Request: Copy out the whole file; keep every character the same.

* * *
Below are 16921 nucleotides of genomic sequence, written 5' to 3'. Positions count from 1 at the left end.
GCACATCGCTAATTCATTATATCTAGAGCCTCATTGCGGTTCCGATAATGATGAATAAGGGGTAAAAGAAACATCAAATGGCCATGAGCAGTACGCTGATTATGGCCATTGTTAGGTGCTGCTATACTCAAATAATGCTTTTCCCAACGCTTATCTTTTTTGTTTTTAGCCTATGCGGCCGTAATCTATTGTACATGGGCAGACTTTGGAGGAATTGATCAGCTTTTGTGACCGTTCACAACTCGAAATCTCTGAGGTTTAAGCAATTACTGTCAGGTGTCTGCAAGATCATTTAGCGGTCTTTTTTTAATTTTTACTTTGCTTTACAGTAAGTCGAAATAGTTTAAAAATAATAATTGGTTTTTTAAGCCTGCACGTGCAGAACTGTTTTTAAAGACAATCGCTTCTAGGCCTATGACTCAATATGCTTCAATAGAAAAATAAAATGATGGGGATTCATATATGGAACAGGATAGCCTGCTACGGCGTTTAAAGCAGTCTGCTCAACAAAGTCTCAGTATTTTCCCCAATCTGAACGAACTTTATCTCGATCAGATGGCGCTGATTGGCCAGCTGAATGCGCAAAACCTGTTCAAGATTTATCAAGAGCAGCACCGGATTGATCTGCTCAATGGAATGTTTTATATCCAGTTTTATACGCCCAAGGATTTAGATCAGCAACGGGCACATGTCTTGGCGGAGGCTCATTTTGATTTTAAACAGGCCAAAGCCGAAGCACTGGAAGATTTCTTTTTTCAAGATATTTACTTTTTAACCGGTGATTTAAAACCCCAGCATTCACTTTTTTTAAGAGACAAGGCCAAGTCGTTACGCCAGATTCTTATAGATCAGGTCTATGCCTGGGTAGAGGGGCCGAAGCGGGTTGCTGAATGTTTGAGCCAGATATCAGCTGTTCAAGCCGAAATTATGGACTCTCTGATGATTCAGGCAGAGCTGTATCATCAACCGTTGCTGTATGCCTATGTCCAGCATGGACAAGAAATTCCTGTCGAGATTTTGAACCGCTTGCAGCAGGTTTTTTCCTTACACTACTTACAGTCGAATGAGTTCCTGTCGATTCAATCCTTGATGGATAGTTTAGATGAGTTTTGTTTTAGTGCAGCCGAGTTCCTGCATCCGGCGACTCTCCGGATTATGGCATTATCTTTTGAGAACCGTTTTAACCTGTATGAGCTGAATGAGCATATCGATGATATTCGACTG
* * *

Below are 16921 nucleotides of genomic sequence, written 5' to 3'. Positions count from 1 at the left end.
GCACATCGCTAATTCATTATATCTAGAGCCTCATTGCGGTTCCGATAATGATGAATAAGGGGTAAAAGAAACATCAAATGGCCATGAGCAGTACGCTGATTATGGCCATTGTTAGGTGCTGCTATACTCAAATAATGCTTTTCCCAACGCTTATCTTTTTTGTTTTTAGCCTATGCGGCCGTAATCTATTGTACATGGGCAGACTTTGGAGGAATTGATCAGCTTTTGTGACCGTTCACAACTCGAAATCTCTGAGGTTTAAGCAATTACTGTCAGGTGTCTGCAAGATCATTTAGCGGTCTTTTTTTAATTTTTACTTTGCTTTACAGTAAGTCGAAATAGTTTAAAAATAATAATTGGTTTTTTAAGCCTGCACGTGCAGAACTGTTTTTAAAGACAATCGCTTCTAGGCCTATGACTCAATATGCTTCAATAGAAAAATAAAATGATGGGGATTCATATATGGAACAGGATAGCCTGCTACGGCGTTTAAAGCAGTCTGCTCAACAAAGTCTCAGTATTTTCCCCAATCTGAACGAACTTTATCTCGATCAGATGGCGCTGATTGGCCAGCTGAATGCGCAAAACCTGTTCAAGATTTATCAAGAGCAGCACCGGATTGATCTGCTCAATGGAATGTTTTATATCCAGTTTTATACGCCCAAGGATTTAGATCAGCAACGGGCACATGTCTTGGCGGAGGCTCATTTTGATTTTAAACAGGCCAAAGCCGAAGCACTGGAAGATTTCTTTTTTCAAGATATTTACTTTTTAACCGGTGATTTAAAACCCCAGCATTCACTTTTTTTAAGAGACAAGGCCAAGTCGTTACGCCAGATTCTTATAGATCAGGTCTATGCCTGGGTAGAGGGGCCGAAGCGGGTTGCTGAATGTTTGAGCCAGATATCAGCTGTTCAAGCCGAAATTATGGACTCTCTGATGATTCAGGCAGAGCTGTATCATCAACCGTTGCTGTATGCCTATGTCCAGCATGGACAAGAAATTCCTGTCGAGATTTTGAACCGCTTGCAGCAGGTTTTTTCCTTACACTACTTACAGTCGAATGAGTTCCTGTCGATTCAATCCTTGATGGATAGTTTAGATGAGTTTTGTTTTAGTGCAGCCGAGTTCCTGCATCCGGCGACTCTCCGGATTATGGCATTATCTTTTGAGAACCGTTTTAACCTGTATGAGCTGAATGAGCATATCGATGATATTCGACTG